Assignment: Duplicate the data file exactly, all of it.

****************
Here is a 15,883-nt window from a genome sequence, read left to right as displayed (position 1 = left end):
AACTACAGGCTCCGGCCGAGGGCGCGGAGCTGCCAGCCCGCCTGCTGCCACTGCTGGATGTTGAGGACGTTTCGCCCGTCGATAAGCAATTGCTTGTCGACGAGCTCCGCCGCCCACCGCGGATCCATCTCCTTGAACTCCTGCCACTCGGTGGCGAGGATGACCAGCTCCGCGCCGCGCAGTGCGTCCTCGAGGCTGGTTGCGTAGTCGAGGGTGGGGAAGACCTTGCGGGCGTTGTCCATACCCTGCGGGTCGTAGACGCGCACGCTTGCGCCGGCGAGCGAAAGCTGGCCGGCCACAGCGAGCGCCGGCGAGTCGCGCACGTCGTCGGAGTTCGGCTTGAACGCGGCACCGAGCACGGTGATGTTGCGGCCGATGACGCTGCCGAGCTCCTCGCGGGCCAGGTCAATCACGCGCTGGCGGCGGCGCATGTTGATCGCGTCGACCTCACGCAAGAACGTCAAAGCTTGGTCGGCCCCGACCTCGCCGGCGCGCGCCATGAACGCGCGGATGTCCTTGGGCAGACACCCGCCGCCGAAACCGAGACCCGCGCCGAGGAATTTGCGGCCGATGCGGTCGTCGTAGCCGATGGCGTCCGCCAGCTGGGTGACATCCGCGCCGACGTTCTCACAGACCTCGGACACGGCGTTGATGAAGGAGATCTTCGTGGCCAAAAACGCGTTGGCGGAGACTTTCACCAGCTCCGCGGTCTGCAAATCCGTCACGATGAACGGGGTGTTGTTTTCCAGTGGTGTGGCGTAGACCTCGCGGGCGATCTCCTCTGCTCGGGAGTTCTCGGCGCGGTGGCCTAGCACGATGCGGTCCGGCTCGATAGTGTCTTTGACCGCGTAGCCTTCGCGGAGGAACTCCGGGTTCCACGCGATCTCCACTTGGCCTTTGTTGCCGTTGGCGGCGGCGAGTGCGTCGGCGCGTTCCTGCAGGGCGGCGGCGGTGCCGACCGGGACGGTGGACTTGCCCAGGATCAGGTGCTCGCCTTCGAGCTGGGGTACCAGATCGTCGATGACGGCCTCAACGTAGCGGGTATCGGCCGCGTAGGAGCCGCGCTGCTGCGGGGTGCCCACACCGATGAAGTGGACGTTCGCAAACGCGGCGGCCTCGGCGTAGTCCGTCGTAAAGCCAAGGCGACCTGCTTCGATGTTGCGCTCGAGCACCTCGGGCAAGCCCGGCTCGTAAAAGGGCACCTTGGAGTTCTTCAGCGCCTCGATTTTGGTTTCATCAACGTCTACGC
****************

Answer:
Here is a 15,883-nt window from a genome sequence, read left to right as displayed (position 1 = left end):
AACTACAGGCTCCGGCCGAGGGCGCGGAGCTGCCAGCCCGCCTGCTGCCACTGCTGGATGTTGAGGACGTTTCGCCCGTCGATAAGCAATTGCTTGTCGACGAGCTCCGCCGCCCACCGCGGATCCATCTCCTTGAACTCCTGCCACTCGGTGGCGAGGATGACCAGCTCCGCGCCGCGCAGTGCGTCCTCGAGGCTGGTTGCGTAGTCGAGGGTGGGGAAGACCTTGCGGGCGTTGTCCATACCCTGCGGGTCGTAGACGCGCACGCTTGCGCCGGCGAGCGAAAGCTGGCCGGCCACAGCGAGCGCCGGCGAGTCGCGCACGTCGTCGGAGTTCGGCTTGAACGCGGCACCGAGCACGGTGATGTTGCGGCCGATGACGCTGCCGAGCTCCTCGCGGGCCAGGTCAATCACGCGCTGGCGGCGGCGCATGTTGATCGCGTCGACCTCACGCAAGAACGTCAAAGCTTGGTCGGCCCCGACCTCGCCGGCGCGCGCCATGAACGCGCGGATGTCCTTGGGCAGACACCCGCCGCCGAAACCGAGACCCGCGCCGAGGAATTTGCGGCCGATGCGGTCGTCGTAGCCGATGGCGTCCGCCAGCTGGGTGACATCCGCGCCGACGTTCTCACAGACCTCGGACACGGCGTTGATGAAGGAGATCTTCGTGGCCAAAAACGCGTTGGCGGAGACTTTCACCAGCTCCGCGGTCTGCAAATCCGTCACGATGAACGGGGTGTTGTTTTCCAGTGGTGTGGCGTAGACCTCGCGGGCGATCTCCTCTGCTCGGGAGTTCTCGGCGCGGTGGCCTAGCACGATGCGGTCCGGCTCGATAGTGTCTTTGACCGCGTAGCCTTCGCGGAGGAACTCCGGGTTCCACGCGATCTCCACTTGGCCTTTGTTGCCGTTGGCGGCGGCGAGTGCGTCGGCGCGTTCCTGCAGGGCGGCGGCGGTGCCGACCGGGACGGTGGACTTGCCCAGGATCAGGTGCTCGCCTTCGAGCTGGGGTACCAGATCGTCGATGACGGCCTCAACGTAGCGGGTATCGGCCGCGTAGGAGCCGCGCTGCTGCGGGGTGCCCACACCGATGAAGTGGACGTTCGCAAACGCGGCGGCCTCGGCGTAGTCCGTCGTAAAGCCAAGGCGACCTGCTTCGATGTTGCGCTCGAGCACCTCGGGCAAGCCCGGCTCGTAAAAGGGCACCTTGGAGTTCTTCAGCGCCTCGATTTTGGTTTCATCAACGTCTACGC